Lethbridge Daily Herald (Newspaper) - April 11, 1913, Lethbridge, Alberta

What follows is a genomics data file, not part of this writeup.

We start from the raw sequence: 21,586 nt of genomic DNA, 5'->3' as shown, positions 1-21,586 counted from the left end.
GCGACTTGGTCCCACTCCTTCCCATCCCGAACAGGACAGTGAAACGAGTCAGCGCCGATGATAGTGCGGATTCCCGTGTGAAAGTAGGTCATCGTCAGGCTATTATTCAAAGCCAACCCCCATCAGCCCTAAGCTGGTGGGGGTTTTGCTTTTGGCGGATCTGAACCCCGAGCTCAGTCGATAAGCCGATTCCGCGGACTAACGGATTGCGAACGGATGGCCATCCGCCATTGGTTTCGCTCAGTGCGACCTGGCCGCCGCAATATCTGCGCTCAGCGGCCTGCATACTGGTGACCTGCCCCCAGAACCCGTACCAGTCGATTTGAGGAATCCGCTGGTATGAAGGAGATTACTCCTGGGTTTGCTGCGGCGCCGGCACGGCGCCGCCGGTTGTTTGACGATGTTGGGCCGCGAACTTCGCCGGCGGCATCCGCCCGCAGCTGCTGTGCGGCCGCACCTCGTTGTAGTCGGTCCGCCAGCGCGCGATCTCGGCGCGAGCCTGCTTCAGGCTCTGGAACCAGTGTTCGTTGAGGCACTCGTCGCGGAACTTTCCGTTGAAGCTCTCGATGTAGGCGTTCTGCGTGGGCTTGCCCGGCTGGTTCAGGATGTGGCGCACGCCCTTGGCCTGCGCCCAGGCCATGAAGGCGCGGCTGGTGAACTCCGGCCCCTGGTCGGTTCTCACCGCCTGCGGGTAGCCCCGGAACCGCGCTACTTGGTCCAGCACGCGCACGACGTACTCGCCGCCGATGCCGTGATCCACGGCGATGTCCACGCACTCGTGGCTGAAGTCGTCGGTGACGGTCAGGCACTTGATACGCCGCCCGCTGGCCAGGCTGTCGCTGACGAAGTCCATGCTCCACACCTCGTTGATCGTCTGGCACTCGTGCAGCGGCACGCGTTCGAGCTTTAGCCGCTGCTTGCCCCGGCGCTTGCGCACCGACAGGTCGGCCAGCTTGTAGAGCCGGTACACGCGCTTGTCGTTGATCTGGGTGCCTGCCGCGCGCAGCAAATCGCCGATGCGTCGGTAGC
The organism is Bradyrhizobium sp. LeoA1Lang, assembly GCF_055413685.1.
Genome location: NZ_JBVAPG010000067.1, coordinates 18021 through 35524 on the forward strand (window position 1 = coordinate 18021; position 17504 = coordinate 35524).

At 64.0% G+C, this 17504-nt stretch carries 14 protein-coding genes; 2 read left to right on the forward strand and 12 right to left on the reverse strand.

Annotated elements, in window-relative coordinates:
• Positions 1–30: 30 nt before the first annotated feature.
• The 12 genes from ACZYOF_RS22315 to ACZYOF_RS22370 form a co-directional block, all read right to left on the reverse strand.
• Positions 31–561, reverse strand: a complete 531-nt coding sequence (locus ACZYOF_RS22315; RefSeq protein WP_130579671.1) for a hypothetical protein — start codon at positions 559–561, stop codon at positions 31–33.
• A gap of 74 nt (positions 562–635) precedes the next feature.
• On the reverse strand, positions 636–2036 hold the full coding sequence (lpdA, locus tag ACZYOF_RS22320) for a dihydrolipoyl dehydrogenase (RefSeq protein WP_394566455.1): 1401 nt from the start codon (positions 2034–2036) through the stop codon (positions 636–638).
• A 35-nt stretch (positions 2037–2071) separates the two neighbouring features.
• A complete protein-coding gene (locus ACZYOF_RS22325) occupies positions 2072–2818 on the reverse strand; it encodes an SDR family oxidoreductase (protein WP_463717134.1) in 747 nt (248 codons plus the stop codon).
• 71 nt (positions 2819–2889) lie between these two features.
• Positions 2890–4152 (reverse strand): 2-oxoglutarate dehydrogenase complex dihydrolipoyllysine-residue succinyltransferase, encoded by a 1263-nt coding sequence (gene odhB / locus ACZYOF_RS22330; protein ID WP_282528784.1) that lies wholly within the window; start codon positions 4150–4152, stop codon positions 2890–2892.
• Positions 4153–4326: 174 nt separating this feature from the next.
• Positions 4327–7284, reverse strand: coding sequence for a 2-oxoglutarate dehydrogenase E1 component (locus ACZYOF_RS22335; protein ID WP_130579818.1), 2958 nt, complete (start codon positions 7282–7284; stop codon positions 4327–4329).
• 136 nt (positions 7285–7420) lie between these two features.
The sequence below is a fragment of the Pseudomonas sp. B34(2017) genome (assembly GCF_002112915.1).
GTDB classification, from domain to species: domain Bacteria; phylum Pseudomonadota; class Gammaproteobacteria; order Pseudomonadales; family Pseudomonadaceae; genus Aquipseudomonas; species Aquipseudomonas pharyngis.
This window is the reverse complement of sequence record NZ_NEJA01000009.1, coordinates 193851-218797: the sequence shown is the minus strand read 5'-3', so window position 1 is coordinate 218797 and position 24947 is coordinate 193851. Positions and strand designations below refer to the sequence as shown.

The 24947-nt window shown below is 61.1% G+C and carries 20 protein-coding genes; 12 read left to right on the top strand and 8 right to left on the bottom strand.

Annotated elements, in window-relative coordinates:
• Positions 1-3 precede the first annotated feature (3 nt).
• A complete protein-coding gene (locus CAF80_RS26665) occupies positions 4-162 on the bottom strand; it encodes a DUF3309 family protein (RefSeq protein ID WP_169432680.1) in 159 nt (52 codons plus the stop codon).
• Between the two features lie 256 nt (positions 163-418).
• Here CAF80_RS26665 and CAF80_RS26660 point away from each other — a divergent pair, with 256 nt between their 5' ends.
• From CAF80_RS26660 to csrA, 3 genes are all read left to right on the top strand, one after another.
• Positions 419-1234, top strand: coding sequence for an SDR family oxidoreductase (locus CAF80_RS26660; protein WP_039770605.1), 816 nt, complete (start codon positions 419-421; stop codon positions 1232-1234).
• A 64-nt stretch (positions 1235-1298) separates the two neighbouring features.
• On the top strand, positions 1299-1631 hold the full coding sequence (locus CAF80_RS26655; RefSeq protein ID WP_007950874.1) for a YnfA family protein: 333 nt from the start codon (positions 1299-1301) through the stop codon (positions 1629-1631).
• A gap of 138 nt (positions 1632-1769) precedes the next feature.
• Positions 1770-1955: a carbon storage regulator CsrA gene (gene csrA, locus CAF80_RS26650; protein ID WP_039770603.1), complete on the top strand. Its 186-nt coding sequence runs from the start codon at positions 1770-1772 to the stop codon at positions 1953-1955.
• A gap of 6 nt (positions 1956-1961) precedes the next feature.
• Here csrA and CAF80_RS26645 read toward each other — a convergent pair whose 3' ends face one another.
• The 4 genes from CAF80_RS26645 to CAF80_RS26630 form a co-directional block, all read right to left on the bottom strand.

Friday, April 11, THE LETHBR1DGE DAILY HERALD Energetic Reply to llie Asper- sions of R. on Southern Peoples Thu followinK la tho llanaiu'il ro- port of B'r. Warno'jU'a Bpesch on the imvy, in which he ropllotl tu the 25- perBloiiR of It. B. Bennett, tlio Aluoila Tory leader, 01: tlio Mormon peojjje: ilr. Chairman: When 1 hail the hon- I this imuraclcua bookkeeping. Canada would have had her ships, instead of lending them to UB on u running uc- couut, subject to withdrawal, anil would havo made a hiindaorao aud definite) contribution to toilue. It IB necessary to know why, with these advantages clearly lu view, the Imperial government having ac- cepted Sir Wilfrid I.aurler's view ot Canada's naval responsibility, should revert to Mr. Bordon'a less "logical right hou. leader of tuo opiwaH-on. (hat of assuming our H thla Question HOIHQ time ago, 1 stated (tut 1 was unalter ably opposed to the proposal o( tho government, to apcnd in conethictlus three hattioshlps to handed over to the Ilritlsh Admiralty. One at my reasons tuat as those ships are to lie manned and maintain- ed hy Great Britain, wo are adding to NIB already heavy harden of the biltlah taxpayer by Baddllng him with HID maintenance of three superfluous ilreadnoughtB. Slnct I expressed Hint opinion, I have had no reason to change iny and, Indeed, I urn moi'o convinced than ever that tho policy at contribution la 11 mistake, and IB not tlio method host calculated to render an efficient assistance to tho Motherland in time ol ueafl. My belief In this has oeon BlrmiBtheiiet! duriuR Uia two days by conversations I have had with a frlead, a native lxm> Scotch .man lllco myself, who has 'just re- turned to Canada after apemUnrr five months In the homeland. v During that I time he has tieim In closo touoh with ymoHo opinion, travelled lu many dlntriota In Scotland, Hneland and Ire- land, slnoa the right hon. the Prtaa Minuter announced his naval -policy In December last, and he haa no. has- nation In stating that the masses ot tlio people In the Motherland, 'wMle deeply srattful for Canada's otter anil display ot loyalty, yet, daprecato tho form of that offer, Tho great ma- jority ot the people .eiproas the op- inion Canada nhonld build, wan, anil maintain, a. navy ot her own, pare to detenu liar own, shores and trained crews ot ablB-hoAlBd men and suitable for the pur- pose, ho ready to render. Ilio BrlUiiti Tie'et assistance In protecting trade' 1ft time1 of strew. Bweitottl, one ot the molt nuthoritlea In the t'na and again pointed out Brltnln's treatest danger li "star- and not "invasion." Many pejjplo. Jn, Old Land .bellovo him to he oorrMtj Vnd'' if 'him 'to be oorreot, and In my nnihfcle opinion tho Mrrtce din do the -Empire li to prepare to build, man, and MiWntaln; her own navy, and a of my 1 8hsH deal witk tlili ot the question mart, fully and to point out how can do the moat service, I had sent me from the OM Laud- an oxcorpt from a Journal puh- weekly in London, and .as I the article sets 'forth clearly tnd correctly (he the majority of people ot tha Mother- land on "i-o Canadian government's proposed contribution, I deelre to road the article i am the more da- si-rons of presenting this article to th'o notice of the the rea- son that, bavins most of my kith and Kin residing in the Old Land, I a-iB: lust as much interested In the British pqlnt of view as .1 am 'from the view- point ot an adopted son of Canada. Thia article was published la the on December 14, 1912 Some hon members opposite ma> aay tUdt the "Nation" is too radical In its but it It journal ot Nomoc- racy and the plain people, end the best Informed opinion in tho Un- ited Kingdom oa both sides of politics Its oplnlou upon any ques- tion Nitlonai or Imperial import- ance Is well worthy of attention, ana 1 deilrs to ring from it to tne notloe of this hon House "Throe yeaiB ajjo the Prime Slinls- teis accepted a met gin of dread.- uounghts three times smaller than that which Mi Ohm chill pioduces in his memorandum 1o the Canadian government by ittppreafflff our efldi- raous pre poader-ance In. ante dread- noughts tj.pe, ana Jgnoi Ing tho great- ei power ot the ships and guns that ha sets much inferior German units Obviously, no First Lord could come to the house with estl- jnutee jigned by his and declare that they did not gnarantoe the safety of ice Bmplre. 'Then theie is no naial necessity There .for. if there were Mr Churchill would desene impeach- ment What Is theie' 3upeifluitj7 .Who aali .the Canadian taxpayei help ua to more ships than; we want, or tha British (Mpayer to leep them when thej builf But pel' hdpB.tho necflssity.. Is not hero, in Eu ropean wttera, but in the Pac ifi'c, at which, iodsed, the Ohuvohll memorandum plainly .hints. But if BO why are these ships to took an article in Monday's Times, us ti model, we should say tliut we have misled her, because our own minds are' confused. According to the Times correspondent tho Committee ot Defence has no 'power' and no 're- save when the Prime Minister agrees with It, It Is 'purely and its 'character1 will not bo altered .by tho appointment of a Canadian minister.' At the same lime, the 'usefulness 'of tile commit- tee will bo 'greatly increased' by the Canadian element. Tho same confu- sion appears In the statement of the action of the committee under the new membership. This is to produce 'a closer and more continuous rela- tionship' between the nrttiau Ca- nadian cabinets, and at tha same time the 'existing responsibility government to Its Parliament will 'in no Nvay'. bo effected. There U to be is to bo iur change, there, will he great change; there will be little change! "What !s luo gain! Ships'-that not want. Ill-will that- wo do hot'want, miner.- lielmur with out- younger nations as to a partition of power that cantiot be fixed on a re- presentative basis, and cannot e equated aa 'between communities qt very different populations Inhabiting widely sundered territories, .A sim- pler, safer aolutton was offered, us. Why wa rejiret'ed, if? we afraid, the Admiralty governs the fovernment. instead of the gov- ernment sovbrnlng the Admiralty." plain speaking, and, In my( humble opinion, shows that ho said iviU) regard to the Jap- anese menace, uud 1 believe his warn- ings should be heeded by our Federal government. We know that Japan ilready Ims a strong and efficient navy, and those energetic, enterorls- Ing people are atsauuy engaged lu perfefting- what will, in tile not very distant future, ha one ot tha fittest navies afloat. According to a recent despatch from Sydney, New South Wales, giving a report of an inter- view with a gentleman who had Just lu-rived in that city from Japan, the government of Japan Is planning a tremendous expansion ot her naval po'vvor '.luring tlio present year. The despatch Is as follows: "That the government ot Japan is contemplating u great expansion In naval construction In order to com- pete with the programme mapped out by u power unnamed, was tho state- ment mndo by a passenger on the Yawatu Maru, which arrived in this port from ToWo today, interviewed by the Evening News; the visitor .re- ferred to the- new administration Just In power in Japan in terms which have -startlci! as Australians aud New Zeaiandars Iwve always looked upon Japan as the na- tion most to attempt con- quest of the continent. "According to llie interview, tho new cabinet in Julian favor a big ex- pansion of the navy, nnd have already n. scheme under consideration to carry out their ideas. Quoting from official government publications, the viittor says: 'You see that secrecy Is being kept by the Japanese government na to its future policy. However, these which I am going to give you show that the government haa re. solved to follow the lead a certain naval power, which is not mentioned hy mime, and have de- cided upon the following unvnl P'ro-, grammo. No less than seven dread- noughts, coating tlOB.QOO.COO, will be built; four, cruljcrs, costing 000; eieht'scout cruisers, to cost and forty-eight destroyers, costing "You continued the passen- ger, "the Japanese authorities realize that it was the destroyers which played ha7oc with the Baltic fleet and I am sure hla opposition to a Canadian navy arose purely from party expediency, aud I noticed In one of the Vancouver newspapers ft tew days ago an editorial which per- haps sheds some light on the hon. action. Sir. what newspaper'! Mr. Vancouver Sun. The article stolen: "It Is worth noting that ou a ques- West lor over twenty yours and farmer member of thin House Oon, ot su much importance to Can- T6rJ, ada aa, that of, naval defence, only uu of all our seven members from this province has thought. It worth while to express au opinion.'1 Referring to the hon. member for Vancouver, the article says: f'This opposition to tho construc- tion of a Canadian navy Is susceptible of explanation. He hus BO opinion one way ov the other on this polut. He follows'his leader, and his leader happens to be Mr. Borden, not air siichaTd McBiide.. Were Mr. Sfevena [n the British Columbia Itsijlslature, Instead of. In the House ot Commons, tie would us ardently favor tho con- of our own navy as he now violently opposes It." Mr. rise to a point of order. It ia contrary to the rules for an hou. member to read newspaper clippings which make personal com- ments with regard to members of this House. I allowed the hon. gen- tleman to Tcad this upon my- self, but I can assure him that no- body on the Pacific coast pays much attention to the source ot that article. Mr. "link I should re- mind the hoa. member that it is not in order to bring into this discussion a personal attack upon a member. Mr. havo hero a book- let, published by the Imperial Ifari- time league, entitled "Britain's In> mintnt and, although tbera are a gtotit many statements in this book with which I do not agree, there are some 'which, J consider to bo of great Importance. Tho following par- ssraphs are of interest as relating to this discussion: "The objects for which the com wand of the sea by the Urltish navy is iieceaMl'y three. They are: (1) To prevent Invasion by 'sea of Great Britain, or of Ireland, or of any part of the EWpUo; (2) To safeguard the Empire's sea- horne commerce, and all Its military tran'tlt', renent the statements by ilie hon. member for I am gu- lag to quote the opinions of cwtain welt informed gentlemen to show that the remarks of the hon. member for Calgary were quite uncalled for. Mr. Morphy: I riso to a point o! or- der. The lion, gentleman is apunklng j entirely beside, the question. Theru' ig nothing about clause 2 of the Dill in the matter which ho Is discussing. JIB IB entirely outside of rule 18 in that regard. Mr. Pugaley Surely the hon. mem- ber; hafl ft right to answer a speech made by another, hou. member on this The CUatrmau: ihe hon. lacrbev lajf ou. Mr. Warnock: The Calgary 'Herald' Conservative, nawspaper, wired to le hon. member for Calgary asking or proof of the statement than bon- res had blazed when British arms vero defeated in South Africa and the eply was as One of the- bonfires to which I re- erred took place nt Cardston in tho Sll of when British troops had icon, defeated; ia the South African war, and beEqro the second Canadian ontlngont was sent. Tho bonfire nok.place the ulght hofore I reached 3ardston, and I hoard all about it. The statements from American set- ters quoted by. me ,weva answers giv- on when I waa. .ca.nvaaaiug votes for n" election. They w.ero given at Hel8- ker, Crossfteld, Caratalrs aud other places, in the presence at M. S. Mc- Carthy, Jim Young, ilcConnell and humble opinion, sows very, ceary piayeu jmvuu muBt" Inevitably follow upon any" Iho'y.are therefore becoming very pop _, TVKot la mnnt fltcntflcanf. system of attempting to reduce the JultUment of the. duties and obllira- ilons growing out of tho Imperial re- litlonahlp to the basis ot payments In casn down, and .thus It IB that-any such system would prove to toe of a disintegrating, rather than unifying effect. Friction would develop, and in my optalcB, tlia only safe course, the oii ly course by which the Empire can ad- from strength to strength-In he natural growth of true unitedness B for each of Ua constituent nations o follow out its own line of nation- al'development, and attend to Its own lustness, which Includes the dis- charge of Its., 'duty In regard to -Im- perial defence If our Canadian g5v irnmont persists in its endeavor to discharge that duty by cash payments o Great Britain for looking Mter our there must inevitably be, as s alieady manifest, discussion of jno- ivea with the certainty ot criticism ater OB, of Vat amounts given, and the mlslag of the politics of the two ulur. What la most that the Japanese' people, despite thilr present heavy taxation, ore not offering any protest to the enormous cost and added taxation which will result from the 'by the gov- ernment of this ambitious policy." In connection with this matter, I am pleased to see from a recent des- liatch In the London Daily Mail, that a conference will ho held during the approaching summer between repre- sentative's of 'the Imperial govern- ment and of Australia, Canada, and NBW Zealand, for the purpose of dis cussing the necessity for co-operation, between New Zealand and Australia for the protection of common Inter ests, and the desirability of joint ac- tion hy Zealand regarding the Pacific, and the relations of local unita to the Imper- ial navy in time of peace and war I hope this conference will be held, and It v.111 be most interesting to watch the attitude of the Federal gov- ernment's representatives on that oc- oonn'trlea with results that cannot I casion Judging ironi the tone of Sir lUehard, HoBride's speech in the Bri but be disad-vantagebus do. our Brlttsh-hora ojtUenB think of the proposal to send 135, to Britain for the purpose of iitildliig battleships, which are to bo manned and maintained by our Itlns men acroes the aea? Do tliey appiove of It' I do think so They Itnow that such a. policy must increase the burden of the British taxpayei Many hundreds of thousands of emigrants hive iott the of Britain to adopt plonoei life la Canada iiany of them have invested every dollar Itjisy ijjdlasewed In hoineatead (tini- they have been grievous- ly disappointed with the small re- turns from the sale of their crops, and liow have difficulty in meeting their financial obligations High lates of intraest on machine com- panies' notes, and on borrowed mon- ev, must be paid, and many settlers will be compelled to leave their home- steads this 'year and employ- ment In railway camps Their relatives at home Itnow well their circumstances, and J rea- son to know, are advising these Bri- tish born to dcb-nnd a vote on this proposed policy of contribu- tion, and to vote against it Thcti relatives in the Old Land have np.de- site tn iee Canada sond that contri- bution for tha purpose of building bat- tleships when money U so urgently reunited in Canada, and I believe that it the peopid of the Motherland were given an opportunity to vote on this question they would vote ag- ainst the acceptance of Canada's of- fer. No, Mr. Chairman, this policy oE uuirier pian TVOUIU 10 contribution not Batisfaot Jlovcd us o: the etiibarrassment of, ory, and 1 bellovo tue pollcj of the H. B. Bennett. 1913. tish Columbia Legislature a short time ago, I feel sure that can be depended upon to strongly urge that Canada fulfil her agreement with Australia, and station a fleet unit in Pacific waters. ..coming from, a gen- tleman ot his political persuasion, Sir niQbard are Importunt, and I shall quote paragraplis of hio. speech as reported in the British Columbia press Dealing with the question 6f naval prctsiUcs ter-the Pacific coast of Canada, he said- w, To enable'the. Si-Weft peoples throughout their dominions, to pursue national advantage" amongst other competing nations of the world, "But the British peoples could no achieve the second-opject, and would on that account bo from seeWnj the.third the nuru er of foreign officers' sea men in sfilps ot the British mercsntllr marina fe Bufleredfto -grow wlthou check, British merchant ships, a which the officers mainly foreigners, might he Britls! In name and in law, hut after, the break ot a naval war they would h unlikely Ions (0 remain British I: fact. For silica so manned, might re quire proteciion, aot pnly against th. enemy's cruisers, but also agalns their own officers and their owi crews, and protection th Royal navy, however powerful, could not supply" If the German fleet nienBced. tha British navy, and the foreign crews on the British, ships off our coast, lad- en mth produce for esport to Bri- tain, should mutiny, would our Ca- nadian government cauie to Qreai Britain, and ask her 1o send a few cruisers to compel these men to .man her ships' This would be aecessaiy under the proposed policy ot contrib- uting to the Brithih navy, but it we had a fleet unit ot our own ne would- be in a position to rgmpel these mutin- eers to man their ships. I would also call attention to the fact that without firing a shot Germans' could be men- ace to the British fleet hy fowling Great Britain to keep 1iei ships con- centrated In the North sea, thus leav ing oui tiade routes entirely unpro- tected, and tnat I believe to be one of tho strongest arguments in favor qf a Canadian navy I have hac very little ffifh m the tb.3.1 there was an emergency anpt less ao since I read the right hon. Winston ChurehUls', stateniuuts in oibory, Ottawa February. Patties la the qlty of LeUiurldge, which Is no' very fav trom. Cardston mmodlatcly took HD tho matter. They ntoi'vlswod Bonip of tho oldest resl- lents, and most prominent men In Cardaton, .au.d I. have hero tha aus- wer gf-Mr. Joseph Card ono of tho ag- groqslve Conservative workers of Jardston who was Questioned by the I" rajferaacB to the story of the. hon. member tor Calgary. When :lie telegram aa published In the Col- jary 'Herald1 wao read to him, Mr. 2nrd said: Pleaso quoto me saying that tho otatement in absolutely Noth- ing ot the kind happened. Hover did the people hero'pl American birtli celebrate the defeat of the- British. Then Mf.J. ex-mayor of Cardaton, a has lived In AlbOTla for tvventy.sU years, cbarac- tqriied. sir. Bennsitt'a statement as a Us. I want to nay that I have, lived wUhln, tony rolloa: of tha _town oi Cardaton for over twenty years, and have employed. Mormons upon whom the hon. member for Calgary appar- ently thought was safe In placing tie blame tor having Uttlo' bonfires. I wish to. tax-that .the Mormons .are our roost loyal and law-abld ing citizens, there are no better cltl ae.aVin.UM they syeuk In the acific coast ot-uanaaa, uesmu: Churchiiis, staiemeuuB IP "Every day is pointing- o_ut_tij_the 110 his constituents in Dundee, Scot whell ne fold them theie was, no .world the rich variety of our f esourc es and the magnitude of our poten tialitlee as a great nation of the fut ure, while across the sea that wonder fill people, thp the Chinese as intensely en, gased m nation-buildiuB "They are not to. be blamed if they take more than a healthy interest in thts. part of Cmada, and if in an un guarded hour, the naval folces of those countries, or either of them, should cross the seas, and take poa session some of our selves to blanie. Surely that- is a strong 'argument for the construction of a Canadian navy ;for the 'defenca of OUT own shores, and I hope Canada, Austra- lia and New Zealand will come to some agreement relative to the pa- trolling of Pacific 'waters tor the pro- tection of our Pacific waters, I can only express surprise, sir, that we have heard so little from hon. members for British Columbia in tills important debate. Out of mem- bers only one has' expressed hie views, and he was optoied to a Oa- Canada have our- etneigency and no need, that Gre Britian waa able and ready to main tain supremacy on the seas, and that the people of the oveiseas dom Inlons need no fear of Britain'- supremacy being challenged. I now want to deal with oeitaln statements made in this House by Ute hon member for falgarv (Mr Ben uett) On page of 4073 3 of Hansard He IB reported at having said I havo lived long enough m th western country with ito cosmopolitan population to toi6w that bonfires bis? there when British arms were best en m South Africa Mr steyeas 1 really thml> we hsv light to object to this. The hot meinbei is reading not tor the safe of making an argumSut. Br Devlin you decide th point of order, Mr Chaiiman, I woul like to point out that in Pourinot' patltamentary procedure, page 459 Chairman (Mr Bamvillo) There is no point ut order rawi Mr. Devlin: The hon. member fo Vancouver raisod .1 point of order Mr. Stevens; There is no point o e crown. NeUKer- the :hon. member for Calgary, nop-ajjy other man can prove that the bouilrta which, he says, wore lit la celebration of the defeat of British arms in South Africa were ever lit by those people. I think the iiori. member for Calgary ought to re tract his statement, and apologize ti tha people of the west. As I al ready pointed out, It has been let to western farmers, the men who havi stigmatized by tho hon membe or Calgary, as disloyal, and as anx OUB to go over to the United States o' memorialize Premier 'Ascjulth, aa o assure Jiim that the farmeis o western Canada do not want to se aies imposed on the people of th motherland for the benefit of agricu ural Interests In Canada And ye' he hon member for Calgarv stands 1 ils place and accuses these men o llBloyalty I represent a oonatituenc of some people who are large! nterested tn farming opeiations Prol inly t talked with many mor farmers than tha hon member fo and I can ttaume the jnoir jers of tills that the statement made to and I think, to ever candidate itt. the west were that r oiprocity was a good thing lor Ca ada, but bad thing for the Unite States. I am quite that whe the hon. membei foi Calgur state they voted for reoipiooitv b cause TJncle Sain wanted it, he making an uncalled statement fijr. Jameson; 1 rise to a point order. The hon memhet foi Ca gary Is not hole, but aa I reroembei he stated something that was with hfs own personal knowledge, and think his statement in that toga ought to be atoepted Mr. Knowles The hon member foi Calgary stated that he had heard that reciprocity was gooo, because Uncle Sam wanted it He did not speak of bis own Unowlodge about the bonflires and it is that statement that is contradicted.' Mr Devlin As it is a very import ant matter I would ask that tho state- ment of the hon memoer tor Calgary be, read. Mr Pugeley I tlunk the hen mem- ber should be allowed to pioceed Ths h4a number for Caljary is goms west this spring He seems to. think theie will be s provin- cial election and he Intends to take part in mat frontsd on evxery platform with tho statements I lime reread, and ho will be asked to explain. 1 can as- sure him that he will have the time of his life, and I do not think that his explanation .will get him many Votes. When challenged in the 'Vest some time ago re similar statements Typographical Union No. 551 IN THE K. P. HALL f, April 19th DANCING 8 to 12. DOORS OPEN 7.30 Invitations can he hail trom any member of tlio union or by applying to the Morning Nowa or HevuUl, Im-ltiiUons TICKETS 51.QO LADIES FREE. e denied tho stateniont, ami said he ad been misrcportcd, but wo Ituvo ot him thifl time un'ii lie deny Wbeii H is read to umlicnco aflci udlence lie will bo kept .busy ox- [aliilny. UeHre to attontlon to the ommendatlona of Admlval Sir Uogln- Ul Henderaon who wna Bout out to dvlae tho AuatraUtin government aa o the boat course In regard 4o erjiiip- navy tor 1 would, ornmend tbeso 10 e Canadian gavorment. He Rays As regards tho provlalon of ainmunl on, ordanee, shiy-uundlng, miiterlivl, nd navnl storus, and'ao Eoi'th, gen- rails' I am of the opinion that U will e an advantage to tho Coir.mon- eitbev by tho establishment f governmtnt wovkshops, liy en1 onraging private pntevpriso, to build p. tho plant and jiower necessary to ccompliiiU tho whole of llio nianu icturo of these, but that Uie pro reaslve advancement should be slow nd gradual witli small bsginnlng and until ill the .requisites of a ship of war, nehidlng the largest guns, can be nanufactuved in Auatralifi. A WIFE'S .DEVOTION The' funeral took place recently of Joseph Chambers, ot S3 Poplar stroot 31aclcbiirn, England, husband of the woman dropped dead on his sick d through overwork. She 'worked lu during the tive from Miislssfppl. daytime, and in the evening attended to her household duties her hnsoand. The public were so iip> pressed with the heroic conduct his wife that they quickly. BUbacritwBd This be devoted to four orphan children, who are in the'care .of friends THE OLD LAND The iinmijratlo tion in Canada icason hjs corimercc-i and at almist any port or sta- one can ceo fine apscimers of British mimhootl, BOme tllliPi RRO re siiimar ttitiLciiiHuui tion in vsimuti usi-_- -r--------- made in Montreal about B year'ago, womanhood, and childr'.ood just arrived In the .land.